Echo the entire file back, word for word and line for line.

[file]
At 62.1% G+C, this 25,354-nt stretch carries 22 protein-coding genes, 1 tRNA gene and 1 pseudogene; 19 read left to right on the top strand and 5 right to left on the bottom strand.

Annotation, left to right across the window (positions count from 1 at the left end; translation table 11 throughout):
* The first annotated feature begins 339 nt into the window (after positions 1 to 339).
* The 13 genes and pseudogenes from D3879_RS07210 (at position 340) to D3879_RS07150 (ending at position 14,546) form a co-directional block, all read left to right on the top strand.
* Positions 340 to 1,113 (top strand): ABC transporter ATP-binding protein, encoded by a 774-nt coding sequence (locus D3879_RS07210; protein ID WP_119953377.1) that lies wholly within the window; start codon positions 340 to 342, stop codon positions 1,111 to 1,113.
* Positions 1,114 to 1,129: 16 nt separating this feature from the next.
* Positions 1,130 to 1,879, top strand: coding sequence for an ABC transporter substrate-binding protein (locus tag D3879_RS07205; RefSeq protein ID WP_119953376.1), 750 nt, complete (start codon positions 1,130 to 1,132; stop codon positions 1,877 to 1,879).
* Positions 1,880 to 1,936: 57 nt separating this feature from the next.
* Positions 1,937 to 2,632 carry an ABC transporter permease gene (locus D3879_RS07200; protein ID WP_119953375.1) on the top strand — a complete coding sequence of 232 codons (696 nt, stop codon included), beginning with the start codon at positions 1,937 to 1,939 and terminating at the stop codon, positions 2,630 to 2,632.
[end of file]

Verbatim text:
At 62.1% G+C, this 25,354-nt stretch carries 22 protein-coding genes, 1 tRNA gene and 1 pseudogene; 19 read left to right on the top strand and 5 right to left on the bottom strand.

Annotation, left to right across the window (positions count from 1 at the left end; translation table 11 throughout):
* The first annotated feature begins 339 nt into the window (after positions 1 to 339).
* The 13 genes and pseudogenes from D3879_RS07210 (at position 340) to D3879_RS07150 (ending at position 14,546) form a co-directional block, all read left to right on the top strand.
* Positions 340 to 1,113 (top strand): ABC transporter ATP-binding protein, encoded by a 774-nt coding sequence (locus D3879_RS07210; protein ID WP_119953377.1) that lies wholly within the window; start codon positions 340 to 342, stop codon positions 1,111 to 1,113.
* Positions 1,114 to 1,129: 16 nt separating this feature from the next.
* Positions 1,130 to 1,879, top strand: coding sequence for an ABC transporter substrate-binding protein (locus tag D3879_RS07205; RefSeq protein ID WP_119953376.1), 750 nt, complete (start codon positions 1,130 to 1,132; stop codon positions 1,877 to 1,879).
* Positions 1,880 to 1,936: 57 nt separating this feature from the next.
* Positions 1,937 to 2,632 carry an ABC transporter permease gene (locus D3879_RS07200; protein ID WP_119953375.1) on the top strand — a complete coding sequence of 232 codons (696 nt, stop codon included), beginning with the start codon at positions 1,937 to 1,939 and terminating at the stop codon, positions 2,630 to 2,632.